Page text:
Editor's Note: WBUR learned on Monday, after the story aired on Morning Edition and was published here, that Tony Swartz-Lloyd passed away over the weekend. Our condolences go out to Tony's family. Our story as it originally appeared:
For many, a diagnosis of Parkinson's disease spells the end of new things and the beginning of a series of losses.
But for Tony Swartz-Lloyd, of Chestnut Hill, Parkinson's disease led him to a new hobby and to focus on what he's still able to do.
Swartz-Lloyd is 79 years old. He started learning how to play the drums at 74. He'd been living with Parkinson's disease for 12 years at that point.
His Parkinson's led to physical challenges including drumming, but Swartz-Lloyd is a lifelong music fan and the disease didn't dampen his enthusiasm for trying new things.
"I've never felt constrained," Swartz-Lloyd said. "Having that kind of direction or stimulation and pleasure and fun is just great."
He sought out a drumming group for people diagnosed with Parkinson's at Beth Israel Deaconess Medical Center. That's where he used to work as a vice president of corporate communications.
In the drumming group, the goal is to meet everyone at their ability level. Those who are physically able to play rhythmically and musically do. But for those who have trouble controlling their movements, instructor Monique Morimoto says the goal is simply to play.
"Because a lot of people who have Parkinson's disease are limited in their mobility, even the faintest hitting of the drum is a success," Morimoto said.
The aim is to help people with Parkinson's maintain some mobility by practicing the motions they're still able to perform.
Dr. Clifford Saper, Swartz-Lloyd's neurologist and the chief of neurology at Beth Israel, says Parkinson's patients often retain the ability to do rhythmic, symmetrical and repetitive motions — the kind required in drumming. Other motions are tougher.
"For example, playing basketball would be very hard to do, because they are one of a kind, sudden jerky movements," Saper explained. "But people with Parkinson's disease are remarkably able to ride a bicycle."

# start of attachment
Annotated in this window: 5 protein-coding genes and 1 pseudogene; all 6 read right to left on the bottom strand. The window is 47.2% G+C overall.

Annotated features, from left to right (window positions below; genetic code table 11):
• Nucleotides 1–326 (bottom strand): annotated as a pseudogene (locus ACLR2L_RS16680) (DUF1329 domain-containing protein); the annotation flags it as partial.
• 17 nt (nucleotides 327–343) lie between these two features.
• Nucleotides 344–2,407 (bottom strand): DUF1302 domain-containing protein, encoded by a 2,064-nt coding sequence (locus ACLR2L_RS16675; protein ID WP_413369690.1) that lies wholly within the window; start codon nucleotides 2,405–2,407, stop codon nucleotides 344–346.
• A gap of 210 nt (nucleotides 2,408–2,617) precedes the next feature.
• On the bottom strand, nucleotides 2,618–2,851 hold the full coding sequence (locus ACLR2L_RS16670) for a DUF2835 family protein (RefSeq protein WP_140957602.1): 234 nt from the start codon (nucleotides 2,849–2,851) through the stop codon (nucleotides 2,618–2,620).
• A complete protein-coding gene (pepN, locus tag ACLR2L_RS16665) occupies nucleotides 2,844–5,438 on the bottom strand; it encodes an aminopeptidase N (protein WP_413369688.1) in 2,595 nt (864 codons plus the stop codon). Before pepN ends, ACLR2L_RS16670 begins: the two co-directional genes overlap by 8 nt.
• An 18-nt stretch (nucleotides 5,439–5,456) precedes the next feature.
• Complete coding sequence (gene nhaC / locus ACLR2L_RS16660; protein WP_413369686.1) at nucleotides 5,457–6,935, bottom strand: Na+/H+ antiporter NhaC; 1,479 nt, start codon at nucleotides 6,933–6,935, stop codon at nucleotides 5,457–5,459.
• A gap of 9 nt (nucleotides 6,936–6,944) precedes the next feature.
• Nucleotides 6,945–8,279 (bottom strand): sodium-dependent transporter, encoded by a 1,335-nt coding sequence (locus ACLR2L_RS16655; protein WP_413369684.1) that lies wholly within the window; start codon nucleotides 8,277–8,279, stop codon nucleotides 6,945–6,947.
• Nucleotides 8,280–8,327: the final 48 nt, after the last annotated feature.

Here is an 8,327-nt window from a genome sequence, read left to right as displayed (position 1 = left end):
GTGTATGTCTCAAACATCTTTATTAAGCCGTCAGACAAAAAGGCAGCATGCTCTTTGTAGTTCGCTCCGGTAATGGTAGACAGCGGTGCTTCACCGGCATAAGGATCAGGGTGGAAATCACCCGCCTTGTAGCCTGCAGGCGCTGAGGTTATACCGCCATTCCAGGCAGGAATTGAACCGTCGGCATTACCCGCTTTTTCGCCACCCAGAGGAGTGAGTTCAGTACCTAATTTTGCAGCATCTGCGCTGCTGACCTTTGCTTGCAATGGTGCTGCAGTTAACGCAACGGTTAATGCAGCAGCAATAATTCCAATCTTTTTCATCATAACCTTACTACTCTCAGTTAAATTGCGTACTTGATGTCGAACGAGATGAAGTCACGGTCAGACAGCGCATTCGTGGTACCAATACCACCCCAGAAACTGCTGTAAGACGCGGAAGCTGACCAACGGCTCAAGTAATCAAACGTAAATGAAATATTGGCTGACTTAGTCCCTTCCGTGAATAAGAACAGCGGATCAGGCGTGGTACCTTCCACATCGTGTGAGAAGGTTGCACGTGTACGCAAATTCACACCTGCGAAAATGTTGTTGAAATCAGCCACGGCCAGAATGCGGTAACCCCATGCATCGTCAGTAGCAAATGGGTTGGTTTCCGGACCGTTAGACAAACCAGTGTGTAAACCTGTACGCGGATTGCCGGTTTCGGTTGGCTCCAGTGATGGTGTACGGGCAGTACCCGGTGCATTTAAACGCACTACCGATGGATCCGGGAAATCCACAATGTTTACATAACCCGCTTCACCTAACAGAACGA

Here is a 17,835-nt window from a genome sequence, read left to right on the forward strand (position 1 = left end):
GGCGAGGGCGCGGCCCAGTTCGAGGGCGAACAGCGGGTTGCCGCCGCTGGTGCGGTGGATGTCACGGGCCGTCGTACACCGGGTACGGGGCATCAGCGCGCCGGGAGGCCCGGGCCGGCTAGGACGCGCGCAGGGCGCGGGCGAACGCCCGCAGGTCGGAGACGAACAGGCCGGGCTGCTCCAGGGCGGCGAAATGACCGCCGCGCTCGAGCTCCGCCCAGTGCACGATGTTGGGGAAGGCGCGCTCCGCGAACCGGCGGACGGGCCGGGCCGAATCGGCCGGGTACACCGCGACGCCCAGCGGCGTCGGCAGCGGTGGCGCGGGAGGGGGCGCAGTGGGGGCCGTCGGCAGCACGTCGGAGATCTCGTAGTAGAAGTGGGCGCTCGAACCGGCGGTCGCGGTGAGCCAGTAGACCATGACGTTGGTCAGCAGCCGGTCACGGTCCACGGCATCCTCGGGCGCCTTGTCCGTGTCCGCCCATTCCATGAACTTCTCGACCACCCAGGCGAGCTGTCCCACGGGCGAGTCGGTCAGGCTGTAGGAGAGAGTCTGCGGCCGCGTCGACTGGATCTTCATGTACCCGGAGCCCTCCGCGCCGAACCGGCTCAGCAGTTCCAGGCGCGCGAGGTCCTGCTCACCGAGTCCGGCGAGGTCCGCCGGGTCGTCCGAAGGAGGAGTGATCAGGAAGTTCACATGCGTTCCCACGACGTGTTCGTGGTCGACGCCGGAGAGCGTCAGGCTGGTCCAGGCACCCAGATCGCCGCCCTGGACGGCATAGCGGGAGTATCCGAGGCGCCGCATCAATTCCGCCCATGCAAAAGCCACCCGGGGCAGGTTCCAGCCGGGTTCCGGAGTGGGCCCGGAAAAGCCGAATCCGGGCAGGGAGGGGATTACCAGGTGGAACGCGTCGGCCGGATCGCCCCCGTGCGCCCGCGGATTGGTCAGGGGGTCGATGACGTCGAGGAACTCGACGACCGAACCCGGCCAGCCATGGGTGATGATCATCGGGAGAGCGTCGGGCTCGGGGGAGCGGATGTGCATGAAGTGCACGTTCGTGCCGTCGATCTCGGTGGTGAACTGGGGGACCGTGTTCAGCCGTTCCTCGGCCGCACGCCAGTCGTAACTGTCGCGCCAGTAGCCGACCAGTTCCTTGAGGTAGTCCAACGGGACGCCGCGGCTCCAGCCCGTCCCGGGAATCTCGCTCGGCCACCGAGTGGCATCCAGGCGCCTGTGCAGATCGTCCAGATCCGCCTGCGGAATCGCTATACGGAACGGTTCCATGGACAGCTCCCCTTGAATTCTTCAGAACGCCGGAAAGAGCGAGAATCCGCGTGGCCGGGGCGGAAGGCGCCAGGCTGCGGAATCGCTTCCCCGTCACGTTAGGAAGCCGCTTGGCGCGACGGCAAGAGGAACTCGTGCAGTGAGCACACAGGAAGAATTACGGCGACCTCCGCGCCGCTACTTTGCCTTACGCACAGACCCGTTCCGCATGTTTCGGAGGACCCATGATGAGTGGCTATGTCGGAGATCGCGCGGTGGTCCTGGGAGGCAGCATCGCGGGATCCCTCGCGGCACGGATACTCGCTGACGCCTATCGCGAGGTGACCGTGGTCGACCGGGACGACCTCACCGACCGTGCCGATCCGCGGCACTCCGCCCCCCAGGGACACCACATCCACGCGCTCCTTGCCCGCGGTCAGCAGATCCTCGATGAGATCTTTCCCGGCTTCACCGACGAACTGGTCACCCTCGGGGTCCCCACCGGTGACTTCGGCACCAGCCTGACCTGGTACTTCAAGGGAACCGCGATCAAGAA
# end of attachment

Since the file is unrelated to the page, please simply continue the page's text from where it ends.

Researchers believe most of the symptoms of Parkinson's occur when the brain cells that produce the neurotransmitter dopamine degenerate. Not having enough dopamine means the brain has difficulty coordinating the body's muscle function.
Saper says it's not clear why some movements are less affected by Parkinson's, but it has to do with what are called pattern generators. They're rhythmic motions that have become ingrained in the brain over the course of human evolution.
"If you take an infant newborn and you hold it up so its foot rests on the top of the table, it will start stepping in rhythm even though the baby has never walked," Saper said. "The brain and the nervous system has pattern generators built into it that are probably millions of years old in their design."
The fact that Swartz-Lloyd is able to play drums at all is a source of joy for both him and his wife Marilyn. She says living with Parkinson's has been a series of adjustments. They love traveling together, but Parkinson's means Tony can't travel anymore. They've had to give up the future they imagined for themselves.
"You have to figure out how you're going to have fun and when you're going to have fun and make a place for it and work at it, because it really isn't at all easy," Marilyn Swartz-Lloyd said. "But the one thing we did learn is that it also doesn't have to be totally devastating."
Now, Marilyn Swartz-Lloyd says they appreciate what they can do. Playing the drums is enough.
This article was originally published on August 15, 2016.
This segment aired on August 15, 2016.